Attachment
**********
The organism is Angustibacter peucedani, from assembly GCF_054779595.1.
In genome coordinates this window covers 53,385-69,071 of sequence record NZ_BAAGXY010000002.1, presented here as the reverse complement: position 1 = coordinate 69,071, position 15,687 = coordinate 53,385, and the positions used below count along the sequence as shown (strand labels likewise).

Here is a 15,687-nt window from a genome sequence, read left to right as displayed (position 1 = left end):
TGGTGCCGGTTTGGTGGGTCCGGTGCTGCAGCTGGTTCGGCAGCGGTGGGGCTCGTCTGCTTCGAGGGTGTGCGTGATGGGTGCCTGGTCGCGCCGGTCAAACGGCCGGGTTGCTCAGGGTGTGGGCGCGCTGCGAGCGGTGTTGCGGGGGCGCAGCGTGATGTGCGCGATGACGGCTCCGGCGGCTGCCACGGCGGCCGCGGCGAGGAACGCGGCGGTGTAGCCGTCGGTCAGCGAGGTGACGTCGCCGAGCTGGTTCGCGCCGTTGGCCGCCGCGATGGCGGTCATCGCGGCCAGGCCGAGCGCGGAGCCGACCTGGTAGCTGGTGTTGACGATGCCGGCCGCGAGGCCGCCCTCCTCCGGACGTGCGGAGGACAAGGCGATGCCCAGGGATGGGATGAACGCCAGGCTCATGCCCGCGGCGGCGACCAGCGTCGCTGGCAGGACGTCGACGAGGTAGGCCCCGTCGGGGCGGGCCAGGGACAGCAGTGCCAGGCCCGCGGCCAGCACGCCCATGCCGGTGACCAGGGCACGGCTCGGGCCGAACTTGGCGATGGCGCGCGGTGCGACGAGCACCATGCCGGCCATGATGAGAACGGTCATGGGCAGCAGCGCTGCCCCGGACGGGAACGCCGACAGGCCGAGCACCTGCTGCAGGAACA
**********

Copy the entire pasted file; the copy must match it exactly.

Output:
The organism is Angustibacter peucedani, from assembly GCF_054779595.1.
In genome coordinates this window covers 53,385-69,071 of sequence record NZ_BAAGXY010000002.1, presented here as the reverse complement: position 1 = coordinate 69,071, position 15,687 = coordinate 53,385, and the positions used below count along the sequence as shown (strand labels likewise).

Here is a 15,687-nt window from a genome sequence, read left to right as displayed (position 1 = left end):
TGGTGCCGGTTTGGTGGGTCCGGTGCTGCAGCTGGTTCGGCAGCGGTGGGGCTCGTCTGCTTCGAGGGTGTGCGTGATGGGTGCCTGGTCGCGCCGGTCAAACGGCCGGGTTGCTCAGGGTGTGGGCGCGCTGCGAGCGGTGTTGCGGGGGCGCAGCGTGATGTGCGCGATGACGGCTCCGGCGGCTGCCACGGCGGCCGCGGCGAGGAACGCGGCGGTGTAGCCGTCGGTCAGCGAGGTGACGTCGCCGAGCTGGTTCGCGCCGTTGGCCGCCGCGATGGCGGTCATCGCGGCCAGGCCGAGCGCGGAGCCGACCTGGTAGCTGGTGTTGACGATGCCGGCCGCGAGGCCGCCCTCCTCCGGACGTGCGGAGGACAAGGCGATGCCCAGGGATGGGATGAACGCCAGGCTCATGCCCGCGGCGGCGACCAGCGTCGCTGGCAGGACGTCGACGAGGTAGGCCCCGTCGGGGCGGGCCAGGGACAGCAGTGCCAGGCCCGCGGCCAGCACGCCCATGCCGGTGACCAGGGCACGGCTCGGGCCGAACTTGGCGATGGCGCGCGGTGCGACGAGCACCATGCCGGCCATGATGAGAACGGTCATGGGCAGCAGCGCTGCCCCGGACGGGAACGCCGACAGGCCGAGCACCTGCTGCAGGAACA